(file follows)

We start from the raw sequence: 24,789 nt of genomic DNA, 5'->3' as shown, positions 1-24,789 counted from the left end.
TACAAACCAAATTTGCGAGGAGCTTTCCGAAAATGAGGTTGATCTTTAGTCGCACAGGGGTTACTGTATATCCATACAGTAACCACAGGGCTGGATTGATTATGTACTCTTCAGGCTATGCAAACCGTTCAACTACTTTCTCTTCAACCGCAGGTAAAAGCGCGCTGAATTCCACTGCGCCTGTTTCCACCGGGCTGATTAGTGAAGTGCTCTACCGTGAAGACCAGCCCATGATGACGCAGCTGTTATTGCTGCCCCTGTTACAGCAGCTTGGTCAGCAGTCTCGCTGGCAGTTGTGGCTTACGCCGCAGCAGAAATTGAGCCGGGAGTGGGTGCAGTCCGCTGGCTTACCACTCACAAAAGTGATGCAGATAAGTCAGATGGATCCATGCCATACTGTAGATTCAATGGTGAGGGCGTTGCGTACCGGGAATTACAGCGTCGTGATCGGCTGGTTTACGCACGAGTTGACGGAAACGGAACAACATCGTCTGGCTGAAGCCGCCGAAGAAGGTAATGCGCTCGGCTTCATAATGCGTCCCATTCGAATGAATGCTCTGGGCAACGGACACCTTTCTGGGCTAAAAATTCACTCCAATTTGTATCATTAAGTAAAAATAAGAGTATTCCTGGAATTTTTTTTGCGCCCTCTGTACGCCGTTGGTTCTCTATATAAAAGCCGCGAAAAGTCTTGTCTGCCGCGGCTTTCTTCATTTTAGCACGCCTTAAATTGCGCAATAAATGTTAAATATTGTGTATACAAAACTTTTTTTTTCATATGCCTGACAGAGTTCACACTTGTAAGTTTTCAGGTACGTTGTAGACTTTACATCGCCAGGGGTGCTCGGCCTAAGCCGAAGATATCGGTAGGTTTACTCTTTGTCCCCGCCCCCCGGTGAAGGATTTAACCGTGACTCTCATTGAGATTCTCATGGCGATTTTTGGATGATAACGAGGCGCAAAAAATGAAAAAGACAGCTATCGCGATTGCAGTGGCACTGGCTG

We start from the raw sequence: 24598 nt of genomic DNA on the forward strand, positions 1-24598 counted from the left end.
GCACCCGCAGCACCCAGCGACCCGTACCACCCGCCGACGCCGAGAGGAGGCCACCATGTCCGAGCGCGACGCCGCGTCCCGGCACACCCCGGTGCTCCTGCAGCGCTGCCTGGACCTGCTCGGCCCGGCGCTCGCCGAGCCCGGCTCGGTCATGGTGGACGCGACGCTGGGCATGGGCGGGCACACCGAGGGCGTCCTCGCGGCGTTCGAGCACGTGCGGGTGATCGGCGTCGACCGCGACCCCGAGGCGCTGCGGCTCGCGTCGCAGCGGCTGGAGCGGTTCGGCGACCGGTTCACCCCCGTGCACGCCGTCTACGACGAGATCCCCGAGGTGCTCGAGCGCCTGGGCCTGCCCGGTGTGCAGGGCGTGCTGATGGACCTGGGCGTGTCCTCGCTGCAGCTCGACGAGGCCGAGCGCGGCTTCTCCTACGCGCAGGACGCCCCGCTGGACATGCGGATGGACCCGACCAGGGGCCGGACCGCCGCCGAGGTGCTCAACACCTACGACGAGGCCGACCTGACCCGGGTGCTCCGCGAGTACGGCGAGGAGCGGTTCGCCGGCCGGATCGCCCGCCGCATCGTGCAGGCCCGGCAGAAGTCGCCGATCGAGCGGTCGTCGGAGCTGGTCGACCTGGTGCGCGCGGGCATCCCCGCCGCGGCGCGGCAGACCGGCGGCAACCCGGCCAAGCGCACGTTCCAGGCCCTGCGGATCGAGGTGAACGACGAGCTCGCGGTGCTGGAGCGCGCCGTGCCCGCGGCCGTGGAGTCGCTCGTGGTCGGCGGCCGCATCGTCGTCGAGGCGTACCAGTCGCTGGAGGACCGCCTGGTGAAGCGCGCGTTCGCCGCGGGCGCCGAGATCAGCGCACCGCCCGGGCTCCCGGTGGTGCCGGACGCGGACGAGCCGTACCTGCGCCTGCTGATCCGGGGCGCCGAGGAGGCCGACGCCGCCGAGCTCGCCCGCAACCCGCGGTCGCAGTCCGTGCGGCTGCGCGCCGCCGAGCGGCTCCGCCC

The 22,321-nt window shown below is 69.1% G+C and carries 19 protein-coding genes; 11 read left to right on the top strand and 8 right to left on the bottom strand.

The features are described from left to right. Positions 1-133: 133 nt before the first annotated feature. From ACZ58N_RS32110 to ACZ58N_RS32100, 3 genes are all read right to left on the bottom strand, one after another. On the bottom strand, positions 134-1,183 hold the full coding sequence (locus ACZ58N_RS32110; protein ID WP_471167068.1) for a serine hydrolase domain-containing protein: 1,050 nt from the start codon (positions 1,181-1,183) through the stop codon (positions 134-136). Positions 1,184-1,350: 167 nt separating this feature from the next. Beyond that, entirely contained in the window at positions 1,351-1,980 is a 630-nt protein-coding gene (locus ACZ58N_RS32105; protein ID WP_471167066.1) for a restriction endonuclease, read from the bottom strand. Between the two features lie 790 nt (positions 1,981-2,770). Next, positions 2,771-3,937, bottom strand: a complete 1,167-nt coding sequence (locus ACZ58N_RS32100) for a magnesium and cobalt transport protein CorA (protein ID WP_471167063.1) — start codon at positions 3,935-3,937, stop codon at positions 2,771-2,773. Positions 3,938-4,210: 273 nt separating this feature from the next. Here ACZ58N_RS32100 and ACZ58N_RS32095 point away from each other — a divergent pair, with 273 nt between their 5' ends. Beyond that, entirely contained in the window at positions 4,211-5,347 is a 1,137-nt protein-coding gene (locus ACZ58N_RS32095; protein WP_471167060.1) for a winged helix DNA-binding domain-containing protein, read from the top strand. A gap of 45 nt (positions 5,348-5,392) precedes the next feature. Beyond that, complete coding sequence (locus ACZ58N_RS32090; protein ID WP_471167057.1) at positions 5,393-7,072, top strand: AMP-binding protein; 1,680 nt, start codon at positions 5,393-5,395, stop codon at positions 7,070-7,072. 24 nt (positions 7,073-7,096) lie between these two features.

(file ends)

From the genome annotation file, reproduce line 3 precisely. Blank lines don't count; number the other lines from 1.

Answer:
We start from the raw sequence: 24598 nt of genomic DNA on the forward strand, positions 1-24598 counted from the left end.